Health Care

Should Menthol Cigarettes Be Prohibited

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Here’s a word of advice to the Food and Drug Administration (FDA) regulators deciding this week whether or not to ban menthol cigarettes smoking: Cool it. If the FDA sows this wind, I fear we will reap the whirlwind.

It was only last year that the agency prohibited the sale of all other flavored cigarettes, but would outlawing menthol be a good idea?

The FDA’s power to ban it goes back to the 2009 “Family Smoking Prevention and Tobacco Control Act” — the law giving the Food and Drug Administration (FDA) authority to regulate tobacco. That bill contained a provision barring all flavorings except menthol.

At first glance, the decision to ban other flavorings may seem curious. After all, the only real player in the flavored cigarette market was, and is, menthol, which is smoked by about 30 percent of our nation’s 45 million adult famous smokers — and perhaps three-quarters of African-American smokers. The other flavored cigarettes — such as cherry, banana, and chocolate — are smoked by hardly anyone.

But the law finally giving the FDA jurisdiction over tobacco products was cobbled together over the course of some years. And, while the negotiators were such classic Washington figures as Sen. Ted Kennedy (D-Mass.), Rep. Henry Waxman (D-Calif.), and representatives of public health groups led by the Campaign for Tobacco-Free Kids’ Matt Myers, also involved were executives of Altria, America’s largest cigarette company (formerly Philip Morris).

How Altria got a say in the behind-the-scenes decisions about regulating cigarettes is a tale for another day, but here’s the short version: without its support, there would have been no bill at all.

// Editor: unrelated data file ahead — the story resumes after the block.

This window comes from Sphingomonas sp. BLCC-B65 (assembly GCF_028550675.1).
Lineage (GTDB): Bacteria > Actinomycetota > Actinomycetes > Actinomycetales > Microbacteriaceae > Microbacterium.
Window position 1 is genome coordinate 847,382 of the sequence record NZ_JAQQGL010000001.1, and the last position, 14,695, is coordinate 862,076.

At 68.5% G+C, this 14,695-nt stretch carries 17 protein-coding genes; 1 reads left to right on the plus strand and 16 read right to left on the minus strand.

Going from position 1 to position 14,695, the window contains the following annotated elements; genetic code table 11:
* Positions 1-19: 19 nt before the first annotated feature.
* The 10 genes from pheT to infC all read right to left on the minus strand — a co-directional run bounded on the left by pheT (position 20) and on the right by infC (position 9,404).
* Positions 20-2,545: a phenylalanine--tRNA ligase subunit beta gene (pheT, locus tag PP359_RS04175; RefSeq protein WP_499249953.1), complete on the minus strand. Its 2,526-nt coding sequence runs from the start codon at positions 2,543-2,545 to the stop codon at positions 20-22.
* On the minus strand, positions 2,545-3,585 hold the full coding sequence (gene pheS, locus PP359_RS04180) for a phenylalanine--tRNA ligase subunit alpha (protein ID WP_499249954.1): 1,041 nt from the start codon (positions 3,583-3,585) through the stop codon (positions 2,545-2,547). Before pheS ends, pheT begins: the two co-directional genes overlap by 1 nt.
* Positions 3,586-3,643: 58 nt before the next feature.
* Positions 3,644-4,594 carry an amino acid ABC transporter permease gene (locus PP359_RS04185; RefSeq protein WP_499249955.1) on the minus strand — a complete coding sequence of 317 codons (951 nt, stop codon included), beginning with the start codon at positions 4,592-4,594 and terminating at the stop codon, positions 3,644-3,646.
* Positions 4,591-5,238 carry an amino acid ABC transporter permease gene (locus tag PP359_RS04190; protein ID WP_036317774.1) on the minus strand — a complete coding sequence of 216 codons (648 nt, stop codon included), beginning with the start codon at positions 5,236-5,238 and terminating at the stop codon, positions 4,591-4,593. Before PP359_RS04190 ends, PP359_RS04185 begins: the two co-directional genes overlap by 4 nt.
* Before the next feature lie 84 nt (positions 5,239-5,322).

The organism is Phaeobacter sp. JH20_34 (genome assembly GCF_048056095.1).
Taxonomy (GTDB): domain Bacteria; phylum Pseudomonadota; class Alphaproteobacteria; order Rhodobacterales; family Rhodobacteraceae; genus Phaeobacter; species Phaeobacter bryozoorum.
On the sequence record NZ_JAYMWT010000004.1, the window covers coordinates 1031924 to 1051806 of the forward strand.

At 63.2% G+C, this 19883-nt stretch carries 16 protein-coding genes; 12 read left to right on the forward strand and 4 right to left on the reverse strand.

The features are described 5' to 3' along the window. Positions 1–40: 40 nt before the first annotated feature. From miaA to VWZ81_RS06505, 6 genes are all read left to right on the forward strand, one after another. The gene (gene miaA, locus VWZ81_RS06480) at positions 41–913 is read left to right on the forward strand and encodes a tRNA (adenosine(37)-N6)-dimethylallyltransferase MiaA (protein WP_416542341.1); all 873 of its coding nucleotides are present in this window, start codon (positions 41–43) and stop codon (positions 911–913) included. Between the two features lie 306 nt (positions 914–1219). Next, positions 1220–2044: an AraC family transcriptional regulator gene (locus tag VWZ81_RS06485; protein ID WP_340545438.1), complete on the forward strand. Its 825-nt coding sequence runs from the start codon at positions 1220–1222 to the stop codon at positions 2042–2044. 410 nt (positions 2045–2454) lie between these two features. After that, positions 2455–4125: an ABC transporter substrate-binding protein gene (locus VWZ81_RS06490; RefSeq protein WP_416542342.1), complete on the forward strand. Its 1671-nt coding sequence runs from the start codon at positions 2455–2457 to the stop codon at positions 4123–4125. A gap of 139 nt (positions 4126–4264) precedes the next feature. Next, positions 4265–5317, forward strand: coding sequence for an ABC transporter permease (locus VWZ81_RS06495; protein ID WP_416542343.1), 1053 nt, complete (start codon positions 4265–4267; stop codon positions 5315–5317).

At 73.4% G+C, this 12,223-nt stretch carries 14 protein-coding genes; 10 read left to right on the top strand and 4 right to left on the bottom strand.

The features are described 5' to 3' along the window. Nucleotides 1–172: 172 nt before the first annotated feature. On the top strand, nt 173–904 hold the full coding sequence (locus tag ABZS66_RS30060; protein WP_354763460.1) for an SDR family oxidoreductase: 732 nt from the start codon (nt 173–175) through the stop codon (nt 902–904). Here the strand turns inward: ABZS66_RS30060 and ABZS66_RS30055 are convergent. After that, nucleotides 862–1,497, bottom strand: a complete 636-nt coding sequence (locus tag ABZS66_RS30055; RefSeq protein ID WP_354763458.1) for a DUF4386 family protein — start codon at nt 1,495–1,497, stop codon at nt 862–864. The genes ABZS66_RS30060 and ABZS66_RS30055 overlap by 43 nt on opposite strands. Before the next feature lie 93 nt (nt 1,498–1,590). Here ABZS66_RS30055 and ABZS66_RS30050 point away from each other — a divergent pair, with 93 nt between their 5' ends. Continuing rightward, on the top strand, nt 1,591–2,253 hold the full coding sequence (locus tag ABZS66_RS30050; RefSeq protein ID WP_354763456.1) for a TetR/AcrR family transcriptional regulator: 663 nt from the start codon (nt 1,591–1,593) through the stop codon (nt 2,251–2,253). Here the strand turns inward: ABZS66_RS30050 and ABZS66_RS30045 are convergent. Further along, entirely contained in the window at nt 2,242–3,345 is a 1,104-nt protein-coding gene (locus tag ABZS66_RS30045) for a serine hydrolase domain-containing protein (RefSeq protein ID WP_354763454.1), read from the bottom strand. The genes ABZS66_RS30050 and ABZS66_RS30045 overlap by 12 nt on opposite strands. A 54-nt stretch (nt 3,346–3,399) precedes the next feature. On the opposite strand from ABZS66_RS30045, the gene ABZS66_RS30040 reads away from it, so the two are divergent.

So, if Altria was the one who wanted menthol spared, does it then follow that we should outlaw it? Generally, what’s good for Big Tobacco is bad for everyone else. But we at ACSH decided to investigate the question by commissioning a study to evaluate the actual health effects of menthol in cigarettes. Our peer-reviewed position paper was released earlier this year and was communicated to the responsible committee of the Center for Tobacco Products (CTP), the division of the FDA established by the new law.

The results surprised us: extensive review of the relevant literature documented the absence of adverse health effects attributable to menthol in cigarettes. As compared to non-menthol cigarettes, we found no increased risk of cancer, heart disease, lung disease, or any of the myriad other debilitating or lethal effects of smoking.

Some members of the public health community, including some members of the committee charged with advising the FDA on menthol’s fate, have asserted that other “softer” (less reliably measured) factors call for a ban, such as lower quit rates and higher youth preference for menthols. Another concern is the higher rate of lung cancer among black smokers.

While this discrepancy is real, the higher rate has not been found to be causally related to menthol-flavoring in cigarettes.

Why not just ban menthol anyway, given the concerns swirling about it? Who cares what the medical facts say about menthol — wouldn’t a ban just upset the cigarette-makers who addict young people to menthols, cutting into their profits?

Unfortunately, that is not the major downside of a menthol ban. Given the fact that models smokers who prefer menthol rarely change to non-menthol, the more likely scenario post-ban is the development of a massive, widespread black market in contraband menthols, thanks to criminal smugglers supplying plentiful smokes to anyone who’ll pay the premium for them — no questions asked, no I.D. cards checked, no taxes paid.

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